Women Shouldn't Be Eating Their Placentas, According To *Two* New Studies

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When you're expecting your first baby, the amount of conflicting information on pregnancy, childbirth, and parenting out there can be overwhelming. Should you breastfeed or use formula? Co-sleep or not? So many choices are fraught with controversy, but there's one decision that's now easier to make than ever, because there's even more evidence that women shouldn't be eating their placentas, in any form. It's true that many other mammals do so, but whether you're blending it into a smoothie or popping freeze-dried pills, placentophagy offers no benefits to humans, and it can actually be extremely dangerous for both mother and child.

It's easy to see how women can be confused about the risks and benefits of eating placenta. Celebrity moms proudly share photos of their encapsulated placenta on Instagram, touting their purported benefits. And it's not just Real Housewives and Kardashians who were suckered into the trend; even Mayim Bialik, an actual neuroscientist, and Samantha Bee, celebrated Nasty Woman, believe that digesting their own medical waste has health benefits, according to Us Weekly. Google "placenta encapsulation" and the first result that comes up is from the official-sounding American Pregnancy Association, which claims that the practice "appears to carry no inherent risk." But do a little digging, and you'll find that that the organization is actually a front for anti-choice crisis pregnancy centers, not a valid medical authority.

Even trusted voices like Parents magazine seem hesitant to take a stance on the issue; an article on its site admits that "there's no scientific proof that placentophagy works" and "no government agency oversees the certification of encapsulators," then directs readers to The Association of Placenta Preparation Arts, LLC, a website that claims that "studies have also shown" that ingesting placenta can prevent postpartum depression, slow postpartum bleeding, and increase hormone levels and milk production, without any citation.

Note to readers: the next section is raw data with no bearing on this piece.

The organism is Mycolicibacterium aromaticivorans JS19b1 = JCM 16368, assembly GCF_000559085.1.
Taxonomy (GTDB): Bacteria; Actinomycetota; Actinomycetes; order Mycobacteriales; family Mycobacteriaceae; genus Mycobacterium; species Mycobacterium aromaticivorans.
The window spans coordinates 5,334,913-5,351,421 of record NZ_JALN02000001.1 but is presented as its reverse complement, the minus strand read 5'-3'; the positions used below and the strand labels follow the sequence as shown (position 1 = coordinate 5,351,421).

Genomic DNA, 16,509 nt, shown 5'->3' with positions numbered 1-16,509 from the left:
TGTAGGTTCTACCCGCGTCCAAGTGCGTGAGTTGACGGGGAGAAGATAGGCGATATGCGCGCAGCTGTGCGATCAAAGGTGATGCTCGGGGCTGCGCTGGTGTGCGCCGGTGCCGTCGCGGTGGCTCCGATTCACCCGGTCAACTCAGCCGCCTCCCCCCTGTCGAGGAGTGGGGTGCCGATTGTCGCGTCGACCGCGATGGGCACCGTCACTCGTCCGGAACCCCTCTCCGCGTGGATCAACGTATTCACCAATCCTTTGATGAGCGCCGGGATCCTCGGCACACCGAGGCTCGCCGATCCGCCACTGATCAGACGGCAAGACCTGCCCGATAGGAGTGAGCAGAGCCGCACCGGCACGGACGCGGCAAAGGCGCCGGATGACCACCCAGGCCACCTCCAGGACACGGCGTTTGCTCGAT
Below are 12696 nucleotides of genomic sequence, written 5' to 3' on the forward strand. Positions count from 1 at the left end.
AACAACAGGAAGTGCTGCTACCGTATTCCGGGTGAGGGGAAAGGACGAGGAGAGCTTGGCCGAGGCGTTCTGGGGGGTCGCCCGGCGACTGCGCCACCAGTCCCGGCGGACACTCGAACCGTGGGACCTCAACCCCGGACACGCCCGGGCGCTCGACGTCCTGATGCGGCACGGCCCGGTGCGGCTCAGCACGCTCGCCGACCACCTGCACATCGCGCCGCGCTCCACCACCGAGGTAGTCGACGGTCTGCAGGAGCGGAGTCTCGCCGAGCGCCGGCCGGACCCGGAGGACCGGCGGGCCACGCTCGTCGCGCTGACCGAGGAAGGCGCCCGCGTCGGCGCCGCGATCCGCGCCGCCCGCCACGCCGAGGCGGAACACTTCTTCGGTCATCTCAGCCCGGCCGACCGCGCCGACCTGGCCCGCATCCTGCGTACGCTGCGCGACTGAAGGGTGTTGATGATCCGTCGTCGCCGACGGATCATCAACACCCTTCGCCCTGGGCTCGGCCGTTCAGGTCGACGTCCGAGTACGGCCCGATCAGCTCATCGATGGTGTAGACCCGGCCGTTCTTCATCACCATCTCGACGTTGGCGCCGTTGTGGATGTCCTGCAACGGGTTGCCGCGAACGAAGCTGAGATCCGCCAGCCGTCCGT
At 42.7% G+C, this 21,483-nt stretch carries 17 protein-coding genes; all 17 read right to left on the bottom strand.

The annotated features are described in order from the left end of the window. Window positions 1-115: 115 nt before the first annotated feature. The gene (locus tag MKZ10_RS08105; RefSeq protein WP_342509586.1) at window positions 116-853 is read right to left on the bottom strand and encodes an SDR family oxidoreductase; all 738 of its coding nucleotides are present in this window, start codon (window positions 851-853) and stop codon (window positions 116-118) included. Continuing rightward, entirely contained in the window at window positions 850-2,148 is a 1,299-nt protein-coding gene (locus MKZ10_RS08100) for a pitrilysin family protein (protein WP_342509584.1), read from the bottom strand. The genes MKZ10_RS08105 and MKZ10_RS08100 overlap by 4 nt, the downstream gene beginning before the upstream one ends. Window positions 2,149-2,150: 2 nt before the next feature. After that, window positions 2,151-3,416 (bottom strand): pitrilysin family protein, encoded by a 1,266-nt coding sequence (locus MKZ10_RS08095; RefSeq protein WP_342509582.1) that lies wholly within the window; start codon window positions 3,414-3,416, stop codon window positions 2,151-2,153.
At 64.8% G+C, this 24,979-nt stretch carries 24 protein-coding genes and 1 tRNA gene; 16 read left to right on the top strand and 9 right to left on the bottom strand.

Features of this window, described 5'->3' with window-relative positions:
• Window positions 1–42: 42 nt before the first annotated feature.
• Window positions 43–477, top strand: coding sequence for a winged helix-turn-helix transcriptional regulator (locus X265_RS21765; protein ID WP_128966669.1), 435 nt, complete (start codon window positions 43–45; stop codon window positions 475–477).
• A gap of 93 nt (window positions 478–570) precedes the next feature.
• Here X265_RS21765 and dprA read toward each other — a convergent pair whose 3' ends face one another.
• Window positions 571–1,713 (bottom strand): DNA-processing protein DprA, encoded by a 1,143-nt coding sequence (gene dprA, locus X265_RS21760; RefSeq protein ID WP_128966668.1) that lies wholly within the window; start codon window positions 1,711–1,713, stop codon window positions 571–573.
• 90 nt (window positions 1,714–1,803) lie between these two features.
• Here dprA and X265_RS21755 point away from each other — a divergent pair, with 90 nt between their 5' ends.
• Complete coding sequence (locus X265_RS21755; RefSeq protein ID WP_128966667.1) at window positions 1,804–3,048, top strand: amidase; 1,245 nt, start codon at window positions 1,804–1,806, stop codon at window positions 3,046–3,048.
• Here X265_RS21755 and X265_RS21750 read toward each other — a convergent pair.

The confusion surrounding the practice stems from the recent fetishization of all things "natural," which reasons that anything wild animals and ancient humans did must be inherently healthy. But the old ways aren't necessarily better; it wasn't until the mid-1800s that doctors even considered the notion that washing their hands before surgery might be beneficial (and the first one to propose this theory was laughed out of the medical profession and eventually committed to an asylum). Moreover, the idea that humans have been consuming their placenta for centuries is patently false; according to a 2013 University of Nevada, Las Vegas study, the first recorded incidence of the practice dates back to the early 1970s.

Now, there's more research by two of the same researchers from the 2013 paper, UNLV anthropology professor Daniel C. Benyshek, Ph.D., and Sharon M. Young, Ph.D., among others. A randomized, double-blind, placebo-controled study found no significant differences in postpartum maternal mood, bonding, or fatigue between mothers who consumed placenta pills and those given a placebo. Last year, the team conducted a similar study to investigate the claim that placenta encapsulation is a good source of iron, and likewise, no such benefit was found.

But don't just take their word for it. A Cornell study published in August also found "no scientific evidence of any clinical benefit of placentophagy among humans, and no placental nutrients and hormones are retained in sufficient amounts after placenta encapsulation to be potentially helpful to the mother postpartum." The paper also warned that the practice is potentially harmful, citing a Centers for Disease Control report outlining the case of an Oregon infant who ended up in the neonatal intensive care unit with sepsis twice before doctors discovered that he'd been infected by tainted breast milk carrying group B Streptococcus agalactiae from his mother's placenta pills. It's true that there's little research on placenta pills, but the research we do have is clear: it can be dangerous, and there are no health benefits whatsoever.

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